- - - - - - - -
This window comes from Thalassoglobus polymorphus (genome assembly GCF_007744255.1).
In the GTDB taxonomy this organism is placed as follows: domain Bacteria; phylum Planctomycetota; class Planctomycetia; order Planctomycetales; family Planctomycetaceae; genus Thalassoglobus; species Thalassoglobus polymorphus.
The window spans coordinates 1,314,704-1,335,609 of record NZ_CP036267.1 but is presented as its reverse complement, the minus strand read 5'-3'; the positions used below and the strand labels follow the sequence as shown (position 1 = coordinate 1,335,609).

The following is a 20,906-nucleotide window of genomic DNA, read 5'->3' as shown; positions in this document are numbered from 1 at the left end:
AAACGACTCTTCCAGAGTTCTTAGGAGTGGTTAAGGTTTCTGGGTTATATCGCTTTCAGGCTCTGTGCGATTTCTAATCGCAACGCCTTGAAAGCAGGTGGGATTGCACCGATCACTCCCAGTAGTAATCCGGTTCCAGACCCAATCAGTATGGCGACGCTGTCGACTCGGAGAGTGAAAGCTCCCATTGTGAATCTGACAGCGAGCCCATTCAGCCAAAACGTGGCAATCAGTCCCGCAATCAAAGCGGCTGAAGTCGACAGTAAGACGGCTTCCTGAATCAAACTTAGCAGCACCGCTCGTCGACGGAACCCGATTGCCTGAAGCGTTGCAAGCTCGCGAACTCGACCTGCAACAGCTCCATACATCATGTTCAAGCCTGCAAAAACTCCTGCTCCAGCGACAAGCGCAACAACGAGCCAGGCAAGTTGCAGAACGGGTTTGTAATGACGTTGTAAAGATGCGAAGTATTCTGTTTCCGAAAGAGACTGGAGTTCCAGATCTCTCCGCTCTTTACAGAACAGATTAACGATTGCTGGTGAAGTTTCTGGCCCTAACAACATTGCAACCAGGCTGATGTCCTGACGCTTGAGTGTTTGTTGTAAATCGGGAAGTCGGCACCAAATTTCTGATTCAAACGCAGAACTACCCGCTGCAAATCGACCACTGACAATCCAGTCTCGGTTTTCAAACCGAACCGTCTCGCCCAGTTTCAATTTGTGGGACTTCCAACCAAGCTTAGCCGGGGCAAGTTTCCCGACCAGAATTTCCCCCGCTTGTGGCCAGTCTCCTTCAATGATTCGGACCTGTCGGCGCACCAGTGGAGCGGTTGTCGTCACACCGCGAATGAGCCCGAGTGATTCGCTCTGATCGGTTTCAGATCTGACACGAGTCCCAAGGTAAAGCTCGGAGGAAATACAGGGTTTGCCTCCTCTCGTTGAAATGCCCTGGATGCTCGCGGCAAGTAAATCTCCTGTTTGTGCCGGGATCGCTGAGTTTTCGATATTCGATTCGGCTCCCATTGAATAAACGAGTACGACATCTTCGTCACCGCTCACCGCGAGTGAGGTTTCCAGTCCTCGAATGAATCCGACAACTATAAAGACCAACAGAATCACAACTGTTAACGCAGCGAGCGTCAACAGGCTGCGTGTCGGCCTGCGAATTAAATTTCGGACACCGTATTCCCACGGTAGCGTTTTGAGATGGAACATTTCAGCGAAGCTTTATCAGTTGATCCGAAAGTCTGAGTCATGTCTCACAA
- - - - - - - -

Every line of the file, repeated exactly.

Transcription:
This window comes from Thalassoglobus polymorphus (genome assembly GCF_007744255.1).
In the GTDB taxonomy this organism is placed as follows: domain Bacteria; phylum Planctomycetota; class Planctomycetia; order Planctomycetales; family Planctomycetaceae; genus Thalassoglobus; species Thalassoglobus polymorphus.
The window spans coordinates 1,314,704-1,335,609 of record NZ_CP036267.1 but is presented as its reverse complement, the minus strand read 5'-3'; the positions used below and the strand labels follow the sequence as shown (position 1 = coordinate 1,335,609).

The following is a 20,906-nucleotide window of genomic DNA, read 5'->3' as shown; positions in this document are numbered from 1 at the left end:
AAACGACTCTTCCAGAGTTCTTAGGAGTGGTTAAGGTTTCTGGGTTATATCGCTTTCAGGCTCTGTGCGATTTCTAATCGCAACGCCTTGAAAGCAGGTGGGATTGCACCGATCACTCCCAGTAGTAATCCGGTTCCAGACCCAATCAGTATGGCGACGCTGTCGACTCGGAGAGTGAAAGCTCCCATTGTGAATCTGACAGCGAGCCCATTCAGCCAAAACGTGGCAATCAGTCCCGCAATCAAAGCGGCTGAAGTCGACAGTAAGACGGCTTCCTGAATCAAACTTAGCAGCACCGCTCGTCGACGGAACCCGATTGCCTGAAGCGTTGCAAGCTCGCGAACTCGACCTGCAACAGCTCCATACATCATGTTCAAGCCTGCAAAAACTCCTGCTCCAGCGACAAGCGCAACAACGAGCCAGGCAAGTTGCAGAACGGGTTTGTAATGACGTTGTAAAGATGCGAAGTATTCTGTTTCCGAAAGAGACTGGAGTTCCAGATCTCTCCGCTCTTTACAGAACAGATTAACGATTGCTGGTGAAGTTTCTGGCCCTAACAACATTGCAACCAGGCTGATGTCCTGACGCTTGAGTGTTTGTTGTAAATCGGGAAGTCGGCACCAAATTTCTGATTCAAACGCAGAACTACCCGCTGCAAATCGACCACTGACAATCCAGTCTCGGTTTTCAAACCGAACCGTCTCGCCCAGTTTCAATTTGTGGGACTTCCAACCAAGCTTAGCCGGGGCAAGTTTCCCGACCAGAATTTCCCCCGCTTGTGGCCAGTCTCCTTCAATGATTCGGACCTGTCGGCGCACCAGTGGAGCGGTTGTCGTCACACCGCGAATGAGCCCGAGTGATTCGCTCTGATCGGTTTCAGATCTGACACGAGTCCCAAGGTAAAGCTCGGAGGAAATACAGGGTTTGCCTCCTCTCGTTGAAATGCCCTGGATGCTCGCGGCAAGTAAATCTCCTGTTTGTGCCGGGATCGCTGAGTTTTCGATATTCGATTCGGCTCCCATTGAATAAACGAGTACGACATCTTCGTCACCGCTCACCGCGAGTGAGGTTTCCAGTCCTCGAATGAATCCGACAACTATAAAGACCAACAGAATCACAACTGTTAACGCAGCGAGCGTCAACAGGCTGCGTGTCGGCCTGCGAATTAAATTTCGGACACCGTATTCCCACGGTAGCGTTTTGAGATGGAACATTTCAGCGAAGCTTTATCAGTTGATCCGAAAGTCTGAGTCATGTCTCACAA